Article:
Hidden in unseen valleys of dense rainforest on the coast of California are the world's tallest and largest things - trees up to forty stories tall and as old as the Parthenon: the coastal redwoods. Mysterious and unexplored, few people know how to find them, and fewer still have climbed them to study their upper reaches and discover the wonders there. "The Wild Trees" is the astonishing story of the handful of wild tree climbers and amateur naturalists who are now working in the redwood canopy, exploring this enchanted and terrifically dangerous new world. The canopy is a mysterious place filled with hanging gardens of ferns, mosses and lichens, a massive system of aerial trunks that have fused to form walkways, where redwoods begin to grow on other redwoods, 300 feet in the air. "The Wild Trees" is a story of high adventure of the small band of friends, colleagues and lovers committed to finding the secrets hidden in the lost world of the tallest trees on earth.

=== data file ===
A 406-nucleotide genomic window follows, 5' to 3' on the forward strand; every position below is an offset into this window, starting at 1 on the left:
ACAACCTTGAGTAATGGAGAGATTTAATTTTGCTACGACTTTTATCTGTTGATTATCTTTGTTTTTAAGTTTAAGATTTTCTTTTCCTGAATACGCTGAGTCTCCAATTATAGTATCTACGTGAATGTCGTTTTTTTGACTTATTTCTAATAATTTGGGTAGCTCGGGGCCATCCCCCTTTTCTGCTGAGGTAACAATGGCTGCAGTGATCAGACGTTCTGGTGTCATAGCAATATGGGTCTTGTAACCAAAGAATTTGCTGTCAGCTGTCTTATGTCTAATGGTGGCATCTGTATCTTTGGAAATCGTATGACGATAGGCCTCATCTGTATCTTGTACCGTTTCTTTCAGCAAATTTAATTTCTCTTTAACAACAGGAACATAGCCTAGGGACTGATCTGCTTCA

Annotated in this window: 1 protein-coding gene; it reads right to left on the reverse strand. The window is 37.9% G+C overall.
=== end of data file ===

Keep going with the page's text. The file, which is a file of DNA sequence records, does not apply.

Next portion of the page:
Richard Preston is the bestselling author of The Hot Zone, The Demon in the Freezer and the novel The Cobra Event. A writer for the New Yorker since 1985, Preston is the only non-doctor to have received the Centers for Disease Control's Champion of Prevention Award. He also holds an award from the American Institute of Physics and there is an asteroid the size of lower Manhattan named in his honour. In writing and researching The Wild Trees he mastered the complex techniques of climbing wild trees himself, techniques that are known by only 20 people in the world. In September 2006 he made the first ascent and measurement of the newly-discovered world's tallest tree, Hyperion, in a rain-forest valley in Northern California. He has also climbed in the tallest forest canopy in Australia, the so-called "Skeleton Forest" on the Hume Plateau, Victoria, and in Scotland. He also climbs with his children, wife and parents in the trees near their home. His goal is to reveal people and realms that nobody has ever imagined.